ww1 italy (1918)
Armored car - 14 built
The "Tripoli" FIAT-Terni, also known as the Terni armored car, "FIAT" or "FIAT Tripoli Libya", was an armored car used in colonial areas controlled by the royal army during the interwar period. It was born at the Terni steel mill in OTO (Livorno) in 1918. It was one of the first components of the future OTO-Melara consortium.
However, the northern Italian front was not favorable for armored cars. At the end of the conflict, the general staff issued specifications for an armored car intended for use in the colonies. These were put into service at the end of the war and remained so until the beginning of 1942.
The FIAT-Terni Tripoli was more than twice as light as the Lancia IZ, as well as faster and more agile. It was based on the Fiat 15b Military, a two-axle rear-wheel drive chassis with a wheelbase of 3.07 meters (9 feet 12 inches), 1.4 meters (4 feet 7 inches) wide. The wheels were steel discs, with a single front axle and a double rear axle (2 × 4 configuration).
The engine was the Fiat 53A, 4,398 cc petrol, which developed 36 hp at 1,600 rpm. The armored body consisted of cold steel plates 6 mm (0.24 inches) thick, forming a combination of two cylinders, one that housed the engine in the front and one vertical, containing the main guide and combat compartment, and a flattened rear storage tail with a fixed spare wheel.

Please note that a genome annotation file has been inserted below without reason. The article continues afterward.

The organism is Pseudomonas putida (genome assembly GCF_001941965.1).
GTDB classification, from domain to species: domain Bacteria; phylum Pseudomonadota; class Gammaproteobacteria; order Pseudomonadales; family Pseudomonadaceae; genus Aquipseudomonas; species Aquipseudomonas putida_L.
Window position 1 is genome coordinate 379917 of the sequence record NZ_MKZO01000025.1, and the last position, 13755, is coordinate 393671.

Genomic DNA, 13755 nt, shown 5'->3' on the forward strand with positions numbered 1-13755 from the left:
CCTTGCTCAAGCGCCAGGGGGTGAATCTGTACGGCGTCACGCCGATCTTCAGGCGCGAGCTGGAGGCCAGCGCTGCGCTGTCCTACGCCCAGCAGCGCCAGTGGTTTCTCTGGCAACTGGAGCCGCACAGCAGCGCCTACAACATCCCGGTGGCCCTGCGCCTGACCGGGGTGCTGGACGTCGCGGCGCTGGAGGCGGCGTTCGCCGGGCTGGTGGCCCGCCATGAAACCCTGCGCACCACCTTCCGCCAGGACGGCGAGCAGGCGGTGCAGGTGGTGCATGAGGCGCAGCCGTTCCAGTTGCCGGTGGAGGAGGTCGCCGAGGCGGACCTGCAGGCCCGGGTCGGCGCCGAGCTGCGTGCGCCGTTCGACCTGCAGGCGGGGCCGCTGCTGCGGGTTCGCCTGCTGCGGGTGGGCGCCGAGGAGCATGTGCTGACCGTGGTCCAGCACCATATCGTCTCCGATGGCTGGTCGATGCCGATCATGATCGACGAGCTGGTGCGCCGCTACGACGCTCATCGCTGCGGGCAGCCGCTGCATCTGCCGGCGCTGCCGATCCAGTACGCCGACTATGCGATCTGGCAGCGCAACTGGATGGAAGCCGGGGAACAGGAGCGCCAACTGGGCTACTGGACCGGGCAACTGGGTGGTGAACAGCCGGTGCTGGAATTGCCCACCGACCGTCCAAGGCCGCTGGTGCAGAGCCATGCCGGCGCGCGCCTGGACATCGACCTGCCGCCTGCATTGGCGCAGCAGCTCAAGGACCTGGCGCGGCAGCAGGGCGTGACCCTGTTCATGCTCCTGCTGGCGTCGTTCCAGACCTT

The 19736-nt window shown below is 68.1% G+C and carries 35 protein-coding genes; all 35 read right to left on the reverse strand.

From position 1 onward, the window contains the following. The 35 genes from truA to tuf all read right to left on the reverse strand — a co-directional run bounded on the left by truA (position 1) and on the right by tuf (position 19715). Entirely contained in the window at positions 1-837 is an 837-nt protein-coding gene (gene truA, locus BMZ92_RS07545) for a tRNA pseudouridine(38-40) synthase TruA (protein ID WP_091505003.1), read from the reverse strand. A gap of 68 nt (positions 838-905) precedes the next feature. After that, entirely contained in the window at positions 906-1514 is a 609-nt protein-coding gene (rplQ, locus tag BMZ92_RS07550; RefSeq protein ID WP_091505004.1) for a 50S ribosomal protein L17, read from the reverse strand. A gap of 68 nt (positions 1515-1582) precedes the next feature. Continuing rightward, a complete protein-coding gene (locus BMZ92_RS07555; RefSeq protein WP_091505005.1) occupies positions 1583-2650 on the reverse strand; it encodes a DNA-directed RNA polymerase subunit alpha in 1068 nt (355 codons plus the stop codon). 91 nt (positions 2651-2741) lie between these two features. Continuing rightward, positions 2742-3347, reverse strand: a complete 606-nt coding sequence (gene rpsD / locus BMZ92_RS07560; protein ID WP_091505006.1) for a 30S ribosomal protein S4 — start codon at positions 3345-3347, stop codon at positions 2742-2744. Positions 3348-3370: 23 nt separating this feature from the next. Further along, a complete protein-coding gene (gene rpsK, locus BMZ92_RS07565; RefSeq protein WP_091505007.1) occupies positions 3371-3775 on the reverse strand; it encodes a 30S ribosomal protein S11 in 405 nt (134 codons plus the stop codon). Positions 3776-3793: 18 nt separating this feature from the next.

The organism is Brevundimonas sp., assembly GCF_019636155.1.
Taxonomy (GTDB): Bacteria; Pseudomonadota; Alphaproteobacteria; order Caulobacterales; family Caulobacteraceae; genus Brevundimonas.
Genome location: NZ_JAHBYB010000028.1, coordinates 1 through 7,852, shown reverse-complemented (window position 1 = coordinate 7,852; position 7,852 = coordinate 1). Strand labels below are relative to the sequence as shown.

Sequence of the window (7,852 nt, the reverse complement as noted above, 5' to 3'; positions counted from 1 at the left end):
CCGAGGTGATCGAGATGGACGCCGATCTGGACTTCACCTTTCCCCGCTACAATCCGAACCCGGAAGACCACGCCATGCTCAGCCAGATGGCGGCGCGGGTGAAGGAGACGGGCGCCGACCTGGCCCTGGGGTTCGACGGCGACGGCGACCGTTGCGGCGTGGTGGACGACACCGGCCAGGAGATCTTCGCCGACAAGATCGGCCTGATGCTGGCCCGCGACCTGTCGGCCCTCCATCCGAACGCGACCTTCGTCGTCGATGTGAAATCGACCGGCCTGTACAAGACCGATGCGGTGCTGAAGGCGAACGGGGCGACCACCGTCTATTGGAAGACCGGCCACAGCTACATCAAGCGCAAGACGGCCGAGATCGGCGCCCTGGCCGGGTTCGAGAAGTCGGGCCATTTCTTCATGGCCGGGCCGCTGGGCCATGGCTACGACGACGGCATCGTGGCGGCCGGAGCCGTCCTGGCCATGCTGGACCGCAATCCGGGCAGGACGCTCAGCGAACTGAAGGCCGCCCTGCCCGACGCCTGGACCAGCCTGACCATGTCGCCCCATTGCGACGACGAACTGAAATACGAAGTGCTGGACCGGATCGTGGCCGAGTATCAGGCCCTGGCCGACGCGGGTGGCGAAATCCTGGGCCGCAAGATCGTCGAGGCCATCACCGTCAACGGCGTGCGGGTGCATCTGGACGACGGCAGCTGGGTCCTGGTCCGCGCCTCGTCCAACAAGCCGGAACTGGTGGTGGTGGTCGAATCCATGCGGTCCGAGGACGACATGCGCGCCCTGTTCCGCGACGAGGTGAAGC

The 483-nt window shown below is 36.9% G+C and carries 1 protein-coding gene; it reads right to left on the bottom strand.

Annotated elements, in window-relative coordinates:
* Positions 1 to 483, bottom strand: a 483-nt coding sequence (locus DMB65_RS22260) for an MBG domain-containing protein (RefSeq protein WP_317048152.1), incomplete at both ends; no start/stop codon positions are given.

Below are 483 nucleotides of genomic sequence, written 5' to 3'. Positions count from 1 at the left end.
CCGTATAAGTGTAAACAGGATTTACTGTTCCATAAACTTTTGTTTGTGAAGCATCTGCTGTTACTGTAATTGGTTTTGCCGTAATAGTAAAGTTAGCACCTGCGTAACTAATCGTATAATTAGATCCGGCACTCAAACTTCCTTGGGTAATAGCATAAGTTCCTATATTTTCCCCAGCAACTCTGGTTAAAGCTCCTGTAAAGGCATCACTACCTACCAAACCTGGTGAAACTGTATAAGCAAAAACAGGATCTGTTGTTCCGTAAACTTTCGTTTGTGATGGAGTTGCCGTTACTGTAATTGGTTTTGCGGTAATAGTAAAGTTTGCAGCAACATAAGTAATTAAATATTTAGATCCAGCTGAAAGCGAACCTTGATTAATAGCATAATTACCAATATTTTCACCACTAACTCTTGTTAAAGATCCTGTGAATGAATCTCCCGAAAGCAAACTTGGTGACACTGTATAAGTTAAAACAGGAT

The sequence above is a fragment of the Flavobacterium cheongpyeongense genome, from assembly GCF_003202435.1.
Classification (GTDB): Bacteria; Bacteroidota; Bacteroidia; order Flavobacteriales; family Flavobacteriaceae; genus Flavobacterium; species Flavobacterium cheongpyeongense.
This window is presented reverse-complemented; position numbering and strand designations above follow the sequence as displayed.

The main compartment was equipped with two side doors, while the front driver and co-pilot received their sight slits with armored flaps. A four-man crew was housed in the narrow space of the turret and the cockpit, without separation. The radiator grille of the engine was protected by armored shutters.
The large two-man fully revolving turret received a single Fiat-Revelli Mod. 1914 machine gun 6.5 × 52 mm (0.25 inches). The roof of the production tower was flat, but the prototype had slanted sides and fenders on the rear wheels.
FIAT-Terni Tripoli in action
A first group of 12 armored cars was sent to Libya, for the Royal Corps of Colonial Troops in Cyrenaica and Tripolitania, and were engaged in the reconquest. The Tripoli served in mixed units with Lancia IZ and FIAT trucks armed with pistols, part of the armored squadrons of the III and IV Battalion "Cacciatores de Africa" (African hunters).
After the pacification, FIAT-Terni remained in service, taking on colonial police duties and patrols against the possible insurrection. In the mid-thirties, better and more modern vehicles succeeded in this model, which joined the reserve.
However, with the outbreak of World War II, the colonial forces of the royal army were found to be running out of motorized vehicles. Therefore, the surviving 6-8 Tripoli vehicles were stripped of their chassis and the bodies were mounted on more modern Fiat SPA-38R truck chassis. The turrets were open toe and 12.7 mm (0.5 inch) Breda-Safat heavy machine guns were installed, removed from obsolete aircraft.
These vehicles were assigned to the special "Babini" armored Brigade in the role of antiaircraft, but all were lost in the first months of the campaign in North Africa.